Speculating Fictions

Today’s society within Western cultures is plagued by choice, freedom and opportunity. We live in an age of instant gratification, technology helps us to live our lives with ease. People are free to worship any god, sports team, or tv series they please. Food is plentiful, every corner Golden Arches glow, or a red rooster, or sometimes green… Not to mention 24hr service and all day breakfast menus. How can people not be happy when chicken nuggets and ice cream at midnight is just a few minutes down the road?

However we do live in a time where the majority of the population is overweight, but if you aren’t fat maybe you’re anorexic or bulimic. Body image is quite an issue too, every TV advertisement, magazine cover, billboard or glass screen we see perfect toned skinny models laughing and eating a Big Mac on the beach with her equally skinny tanned friends like this is their great everyday life. Meanwhile my jeans which I saw Kylie Jenner wearing are about to pop at the seam, life is unfair. Then there’s all the diseases, illnesses, allergies, and of course the terrible C word that we all try to avoid but one day or another it will tear us or somebody else apart. So actually how can we really be happy? Depression effects over 20% of teens and suicide takes more lives annually than car accidents. How could we fix this? What’s causing it?..

BAM the dystopian or ‘speculative’ fiction was born. For as long as people have lived they’ve wondered, ‘what if this happened?’, the grass is always greener on the other side of the fence they say, but is it really? Do we live in a utopia or dystopia? Writers for decades have been harnessing this natural human speculation and creating societies which challenge and provoke us. Books such as Margaret Atwood’s, ‘The Handmaids Tale‘(1985) and Aldous Huxley’s ‘Brave New World’ (1932) are some older classic texts which shaped the genre to what it is now. Now in a later society, younger writers are following these writers tracks and bringing back the popularity of the dystopian texts especially in young adults, with The Hunger Games by Suzanne Collins (2008) and Divergent by Veronica Roth (2011). The dystopian genre in now aimed at the younger generation, the new leaders of tomorrow, the people who will soak up the warnings and the messages to hopefully create a world which doesn’t make the same mistakes. Or they’ll just retweet their favourite parts and buy millions of dollars worth of merchandise until the trilogy is produced into a movie which then allows the writer, director and actors to live a fantastic life of fame and fortune.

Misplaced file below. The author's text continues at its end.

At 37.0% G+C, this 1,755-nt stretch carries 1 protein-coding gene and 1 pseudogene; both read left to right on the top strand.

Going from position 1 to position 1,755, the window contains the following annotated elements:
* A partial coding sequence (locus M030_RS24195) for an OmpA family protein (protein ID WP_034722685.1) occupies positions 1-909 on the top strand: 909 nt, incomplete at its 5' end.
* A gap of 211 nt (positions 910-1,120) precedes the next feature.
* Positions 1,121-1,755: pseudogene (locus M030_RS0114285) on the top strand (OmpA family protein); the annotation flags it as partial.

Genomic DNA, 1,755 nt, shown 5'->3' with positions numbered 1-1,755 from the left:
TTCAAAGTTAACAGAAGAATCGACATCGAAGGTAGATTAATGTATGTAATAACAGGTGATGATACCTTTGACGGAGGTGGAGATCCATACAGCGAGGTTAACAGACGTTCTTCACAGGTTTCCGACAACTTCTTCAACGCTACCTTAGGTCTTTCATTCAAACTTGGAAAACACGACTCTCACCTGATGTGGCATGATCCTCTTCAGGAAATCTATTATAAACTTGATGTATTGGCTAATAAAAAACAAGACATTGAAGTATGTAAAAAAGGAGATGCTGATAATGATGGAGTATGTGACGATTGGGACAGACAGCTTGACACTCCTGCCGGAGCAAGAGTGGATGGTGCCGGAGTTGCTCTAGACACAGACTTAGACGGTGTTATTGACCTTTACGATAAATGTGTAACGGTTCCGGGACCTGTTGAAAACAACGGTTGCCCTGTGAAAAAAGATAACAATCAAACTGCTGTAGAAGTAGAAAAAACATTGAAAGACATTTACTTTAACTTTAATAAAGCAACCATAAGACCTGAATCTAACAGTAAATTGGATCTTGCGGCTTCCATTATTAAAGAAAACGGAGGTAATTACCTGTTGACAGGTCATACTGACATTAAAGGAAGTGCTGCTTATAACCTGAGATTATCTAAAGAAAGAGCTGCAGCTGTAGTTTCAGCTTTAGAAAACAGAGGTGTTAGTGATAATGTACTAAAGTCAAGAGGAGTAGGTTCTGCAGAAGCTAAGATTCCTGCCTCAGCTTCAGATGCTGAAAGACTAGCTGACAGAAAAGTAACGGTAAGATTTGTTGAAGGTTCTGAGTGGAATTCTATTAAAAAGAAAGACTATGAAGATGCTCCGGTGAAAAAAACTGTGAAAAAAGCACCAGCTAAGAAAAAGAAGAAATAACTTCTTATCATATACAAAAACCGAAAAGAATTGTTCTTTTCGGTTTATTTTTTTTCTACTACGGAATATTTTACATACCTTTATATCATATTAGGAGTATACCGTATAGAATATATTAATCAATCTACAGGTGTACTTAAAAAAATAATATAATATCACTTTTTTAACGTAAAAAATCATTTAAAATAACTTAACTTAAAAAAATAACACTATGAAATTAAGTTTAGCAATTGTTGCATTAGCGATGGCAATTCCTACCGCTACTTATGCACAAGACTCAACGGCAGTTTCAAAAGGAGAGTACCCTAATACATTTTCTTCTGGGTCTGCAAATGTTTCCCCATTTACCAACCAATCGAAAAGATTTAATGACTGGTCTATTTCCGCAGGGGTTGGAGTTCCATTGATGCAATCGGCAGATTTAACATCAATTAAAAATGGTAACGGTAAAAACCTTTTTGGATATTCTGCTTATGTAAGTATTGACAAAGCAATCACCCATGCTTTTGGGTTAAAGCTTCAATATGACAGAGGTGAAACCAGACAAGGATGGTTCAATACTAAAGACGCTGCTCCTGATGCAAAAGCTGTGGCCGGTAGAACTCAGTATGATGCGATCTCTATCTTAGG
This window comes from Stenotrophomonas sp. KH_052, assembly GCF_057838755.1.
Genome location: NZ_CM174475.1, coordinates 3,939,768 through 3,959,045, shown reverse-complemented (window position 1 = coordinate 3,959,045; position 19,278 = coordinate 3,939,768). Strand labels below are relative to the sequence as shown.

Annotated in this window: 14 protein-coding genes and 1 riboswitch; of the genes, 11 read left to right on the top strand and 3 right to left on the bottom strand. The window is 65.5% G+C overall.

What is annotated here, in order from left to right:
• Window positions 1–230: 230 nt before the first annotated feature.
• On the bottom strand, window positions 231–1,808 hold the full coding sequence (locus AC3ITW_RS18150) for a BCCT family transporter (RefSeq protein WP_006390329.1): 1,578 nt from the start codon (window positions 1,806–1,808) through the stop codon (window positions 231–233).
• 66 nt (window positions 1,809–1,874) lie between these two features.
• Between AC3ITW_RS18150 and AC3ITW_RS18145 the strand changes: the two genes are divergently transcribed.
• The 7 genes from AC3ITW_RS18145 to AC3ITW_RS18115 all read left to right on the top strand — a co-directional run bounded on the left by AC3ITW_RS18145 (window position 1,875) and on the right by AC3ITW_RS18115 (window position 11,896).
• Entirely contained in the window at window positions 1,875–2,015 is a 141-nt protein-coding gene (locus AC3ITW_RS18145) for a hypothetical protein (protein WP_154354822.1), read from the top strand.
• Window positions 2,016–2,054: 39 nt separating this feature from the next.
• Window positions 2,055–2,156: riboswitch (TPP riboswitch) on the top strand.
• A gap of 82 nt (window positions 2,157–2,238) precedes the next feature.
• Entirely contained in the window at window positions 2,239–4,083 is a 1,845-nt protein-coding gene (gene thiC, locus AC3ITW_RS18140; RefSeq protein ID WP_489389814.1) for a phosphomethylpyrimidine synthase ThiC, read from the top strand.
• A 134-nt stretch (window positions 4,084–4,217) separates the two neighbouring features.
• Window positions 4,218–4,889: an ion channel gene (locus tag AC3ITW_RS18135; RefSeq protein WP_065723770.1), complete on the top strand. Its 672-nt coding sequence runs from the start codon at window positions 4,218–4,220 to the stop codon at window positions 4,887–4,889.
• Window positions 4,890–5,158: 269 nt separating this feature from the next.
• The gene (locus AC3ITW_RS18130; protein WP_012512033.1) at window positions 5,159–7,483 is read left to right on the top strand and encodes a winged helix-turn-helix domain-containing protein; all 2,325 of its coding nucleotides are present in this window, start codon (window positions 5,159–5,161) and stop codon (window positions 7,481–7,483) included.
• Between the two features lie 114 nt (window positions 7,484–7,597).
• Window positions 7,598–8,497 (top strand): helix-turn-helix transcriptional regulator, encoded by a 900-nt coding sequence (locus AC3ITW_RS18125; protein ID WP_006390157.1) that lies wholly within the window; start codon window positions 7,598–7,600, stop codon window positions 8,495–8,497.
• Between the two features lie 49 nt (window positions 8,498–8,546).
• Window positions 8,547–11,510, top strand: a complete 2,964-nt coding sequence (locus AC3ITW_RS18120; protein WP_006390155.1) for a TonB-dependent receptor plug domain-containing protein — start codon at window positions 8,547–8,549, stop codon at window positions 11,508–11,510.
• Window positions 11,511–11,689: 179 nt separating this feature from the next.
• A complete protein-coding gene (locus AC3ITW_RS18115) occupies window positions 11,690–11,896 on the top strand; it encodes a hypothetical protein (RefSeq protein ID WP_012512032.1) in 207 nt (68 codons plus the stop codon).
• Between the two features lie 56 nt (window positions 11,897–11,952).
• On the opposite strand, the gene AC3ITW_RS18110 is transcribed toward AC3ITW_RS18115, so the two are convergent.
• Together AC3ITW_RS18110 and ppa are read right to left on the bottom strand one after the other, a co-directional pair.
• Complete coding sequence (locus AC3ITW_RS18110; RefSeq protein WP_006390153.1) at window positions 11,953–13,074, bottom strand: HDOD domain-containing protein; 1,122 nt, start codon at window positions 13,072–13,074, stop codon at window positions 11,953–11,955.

One of the earlier books of the dystopian genre was Brave New World by Aldous Huxley. His text portrayed a controversial and highly exaggerated society which was based upon genetic engineering and sex. He used satire and hyperbole to criticise the society he depicted and the ideologies that is was based upon.The world state motto being ‘Community, Identity, Stability’, and ‘everybody belongs to everybody else’. People were no longer born, the idea its self of a mother and father described as pornographic. Instead people were mass produced in test tubes and conditioned from birth to be happy and serve purposeful lives in the society. Much like Handmaids Tale by Margaret Atwood, and again seen in modern dystopian texts such as The Hunger Games and Divergent. The citizens of the societies are categorised often using colour symbolically, into different groups which serve different purposes, either to work on farms or factories or live a higher lifestyle in a more privileged way. The system in Brave New World is the same, highly classed and moderated. Based on physical and mental ability (which is determined before creation) people are categorised into Alphas, Betas, Gammas, Deltas and Epsilons. Each conditioned to their jobs and lifestyles they will live.

“They’re too stupid to be able to read or write. Besides, they wear black, which is such a beastly colour. I’m so glad I’m a Beta” – The Elementary Class Conditioning